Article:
A_Slab_of_Bacon

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I think the question being raised was when or where the player was infected.

If he was infected as a direct result of participating in team activities, then one could argue that he might have been better off at home.

As far as the level of care received, I don't you if you can assume that he got better care on-campus that he would have at home. that would depend on the family's insurance situation, proximity to medical care, etc.
And a bit more connected to schools.

Do we want to be the ones who exposed them / their teammates because we chose to have them play football?

Like it's possible they're exposed other ways because of their choices, but schools have to decide what their risk / responsiblity is.
 

Nokomis

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Terrible news, best of luck to the young man as he goes through this fight.

Fortunately for him, because he was on campus in the athletic facilities he was able to not only get diagnosed very quickly but also had access to medical resources available to him through the university and football team. Sounds like the system in place worked exactly like it was set up; kudos to George State for doing everything they can for their student athletes!
I get what you're trying to say here, but the point of cancelling the season is to reduce the risk of a student-athlete getting a serious heart-condition from Covid. No reason he couldn't get the same care if the season's cancelled.
 

LesBolstad

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Sounds as tho the heart condition was pre-existing and found during an exam post a positive China Flu result. The infection now may have saved his life down the line.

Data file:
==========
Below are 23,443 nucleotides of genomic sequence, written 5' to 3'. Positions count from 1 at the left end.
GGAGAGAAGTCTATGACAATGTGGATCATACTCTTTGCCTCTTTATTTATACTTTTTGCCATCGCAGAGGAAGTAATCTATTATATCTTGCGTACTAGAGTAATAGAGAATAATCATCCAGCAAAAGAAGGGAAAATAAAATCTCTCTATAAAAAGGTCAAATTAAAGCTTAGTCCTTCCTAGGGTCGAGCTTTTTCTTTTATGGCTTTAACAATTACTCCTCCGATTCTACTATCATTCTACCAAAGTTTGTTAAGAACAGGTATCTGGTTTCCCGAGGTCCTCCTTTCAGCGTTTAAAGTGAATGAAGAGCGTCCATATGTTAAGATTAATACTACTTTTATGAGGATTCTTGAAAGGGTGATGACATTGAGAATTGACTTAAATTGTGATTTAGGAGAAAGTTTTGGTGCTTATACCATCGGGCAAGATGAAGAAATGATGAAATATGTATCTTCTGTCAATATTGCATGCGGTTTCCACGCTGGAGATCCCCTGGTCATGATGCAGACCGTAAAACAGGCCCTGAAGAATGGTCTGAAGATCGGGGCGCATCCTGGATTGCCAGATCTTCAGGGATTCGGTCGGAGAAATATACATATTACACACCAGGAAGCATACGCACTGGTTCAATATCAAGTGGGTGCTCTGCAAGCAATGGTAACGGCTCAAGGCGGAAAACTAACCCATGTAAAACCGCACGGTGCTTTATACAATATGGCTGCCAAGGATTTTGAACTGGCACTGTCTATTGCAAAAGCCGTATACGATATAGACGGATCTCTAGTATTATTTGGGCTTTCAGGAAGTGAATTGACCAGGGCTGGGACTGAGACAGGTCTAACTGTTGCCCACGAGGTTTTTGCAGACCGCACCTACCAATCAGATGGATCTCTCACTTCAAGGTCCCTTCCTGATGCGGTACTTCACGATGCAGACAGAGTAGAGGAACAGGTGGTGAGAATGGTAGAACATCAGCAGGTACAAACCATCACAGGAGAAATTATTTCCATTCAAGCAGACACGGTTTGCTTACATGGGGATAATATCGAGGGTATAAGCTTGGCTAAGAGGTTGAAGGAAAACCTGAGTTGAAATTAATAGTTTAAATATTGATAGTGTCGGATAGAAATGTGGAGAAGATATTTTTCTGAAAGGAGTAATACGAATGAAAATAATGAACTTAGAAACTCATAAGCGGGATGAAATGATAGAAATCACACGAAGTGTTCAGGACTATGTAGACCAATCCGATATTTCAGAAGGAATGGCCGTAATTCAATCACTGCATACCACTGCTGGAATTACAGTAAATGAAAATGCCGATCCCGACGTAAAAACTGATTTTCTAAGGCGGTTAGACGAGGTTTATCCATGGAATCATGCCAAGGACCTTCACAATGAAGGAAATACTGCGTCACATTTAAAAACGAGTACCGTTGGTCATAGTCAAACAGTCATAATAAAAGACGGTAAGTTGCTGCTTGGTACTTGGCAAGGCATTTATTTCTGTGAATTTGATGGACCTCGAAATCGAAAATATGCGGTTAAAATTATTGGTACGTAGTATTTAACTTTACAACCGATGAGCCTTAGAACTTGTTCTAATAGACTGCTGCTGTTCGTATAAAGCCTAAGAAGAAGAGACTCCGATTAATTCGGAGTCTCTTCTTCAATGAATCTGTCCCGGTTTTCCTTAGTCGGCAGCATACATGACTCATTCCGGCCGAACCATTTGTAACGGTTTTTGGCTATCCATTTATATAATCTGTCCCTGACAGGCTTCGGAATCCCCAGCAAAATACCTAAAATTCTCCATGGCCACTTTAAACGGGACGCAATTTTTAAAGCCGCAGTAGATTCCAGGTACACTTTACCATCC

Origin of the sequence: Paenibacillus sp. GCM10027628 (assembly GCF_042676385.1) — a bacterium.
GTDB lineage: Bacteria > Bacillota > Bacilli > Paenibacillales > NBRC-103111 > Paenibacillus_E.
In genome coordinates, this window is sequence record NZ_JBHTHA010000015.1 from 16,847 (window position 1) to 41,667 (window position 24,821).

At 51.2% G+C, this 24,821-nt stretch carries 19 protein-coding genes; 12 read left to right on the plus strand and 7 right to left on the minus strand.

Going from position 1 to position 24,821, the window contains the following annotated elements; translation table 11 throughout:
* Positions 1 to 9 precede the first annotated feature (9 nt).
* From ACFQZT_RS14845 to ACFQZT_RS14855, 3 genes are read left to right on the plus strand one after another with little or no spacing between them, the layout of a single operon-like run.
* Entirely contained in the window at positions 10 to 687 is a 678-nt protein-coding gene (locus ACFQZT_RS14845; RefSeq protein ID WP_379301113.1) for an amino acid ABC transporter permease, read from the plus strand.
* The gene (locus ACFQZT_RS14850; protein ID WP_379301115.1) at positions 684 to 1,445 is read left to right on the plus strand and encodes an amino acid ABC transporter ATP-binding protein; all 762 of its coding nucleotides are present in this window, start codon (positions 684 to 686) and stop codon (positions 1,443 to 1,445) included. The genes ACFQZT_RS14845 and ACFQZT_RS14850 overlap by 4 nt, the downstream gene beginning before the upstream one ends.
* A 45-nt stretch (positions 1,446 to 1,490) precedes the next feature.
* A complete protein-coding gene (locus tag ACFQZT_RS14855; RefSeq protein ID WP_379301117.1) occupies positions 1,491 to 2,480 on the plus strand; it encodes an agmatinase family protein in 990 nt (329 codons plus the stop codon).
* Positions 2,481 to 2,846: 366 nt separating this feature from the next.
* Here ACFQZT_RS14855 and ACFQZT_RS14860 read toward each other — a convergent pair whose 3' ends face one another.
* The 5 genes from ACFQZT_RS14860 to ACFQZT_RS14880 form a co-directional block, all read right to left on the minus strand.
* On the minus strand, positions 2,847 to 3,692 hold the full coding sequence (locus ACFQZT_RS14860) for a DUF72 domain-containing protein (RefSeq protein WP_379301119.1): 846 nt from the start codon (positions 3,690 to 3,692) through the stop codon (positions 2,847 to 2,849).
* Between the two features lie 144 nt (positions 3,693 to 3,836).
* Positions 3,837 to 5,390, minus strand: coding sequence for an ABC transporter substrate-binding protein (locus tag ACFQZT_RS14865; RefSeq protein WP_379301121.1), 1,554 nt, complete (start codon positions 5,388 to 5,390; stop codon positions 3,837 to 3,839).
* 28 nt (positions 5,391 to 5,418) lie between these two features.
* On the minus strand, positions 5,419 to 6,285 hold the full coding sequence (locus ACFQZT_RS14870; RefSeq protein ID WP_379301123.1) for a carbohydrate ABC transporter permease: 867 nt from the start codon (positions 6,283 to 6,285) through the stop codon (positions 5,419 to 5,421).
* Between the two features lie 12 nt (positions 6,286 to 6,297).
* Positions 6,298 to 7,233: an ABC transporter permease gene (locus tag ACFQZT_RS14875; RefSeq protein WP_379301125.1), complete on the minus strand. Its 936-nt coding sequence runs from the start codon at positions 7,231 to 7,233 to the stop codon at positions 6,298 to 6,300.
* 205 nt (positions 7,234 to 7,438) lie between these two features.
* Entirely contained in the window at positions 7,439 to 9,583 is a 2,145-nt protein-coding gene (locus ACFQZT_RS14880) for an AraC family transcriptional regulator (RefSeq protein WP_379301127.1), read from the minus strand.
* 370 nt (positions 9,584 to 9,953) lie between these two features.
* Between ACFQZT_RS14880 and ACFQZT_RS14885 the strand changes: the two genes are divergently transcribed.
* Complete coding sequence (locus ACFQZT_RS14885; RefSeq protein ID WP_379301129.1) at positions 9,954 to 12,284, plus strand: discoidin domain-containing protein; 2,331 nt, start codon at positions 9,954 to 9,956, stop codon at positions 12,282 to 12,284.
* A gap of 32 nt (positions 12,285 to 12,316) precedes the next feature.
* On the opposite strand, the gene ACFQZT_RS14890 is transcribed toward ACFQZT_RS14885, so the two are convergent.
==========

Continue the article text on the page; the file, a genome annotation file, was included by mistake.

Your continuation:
Ogee Oglethorpe

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I get what you're trying to say here, but the point of cancelling the season is to reduce the risk of a student-athlete getting a serious heart-condition from Covid. No reason he couldn't get the same care if the season's cancelled.
Are we really reducing the risk? How can you say that for sure? How do you know that by not participating you are not increasing your level of risk? You don't know that, you can't know that, and it's disingenuous to say that you DO know that.

This argument is like saying, on Monday you went to the grocery store and the post office; on Tuesday you went to the grocery store, the post office and the bank and on Thursday you were diagnosed positive, THEREFORE I must have gotten it at the bank. Not very well stated but you get the point. Is it possible? Sure. Do you KNOW that? Of course not

It's everywhere and it's going to be everywhere for a long time. To arbitrarily say that they are safer in these places than they are in other places is just plain ridiculous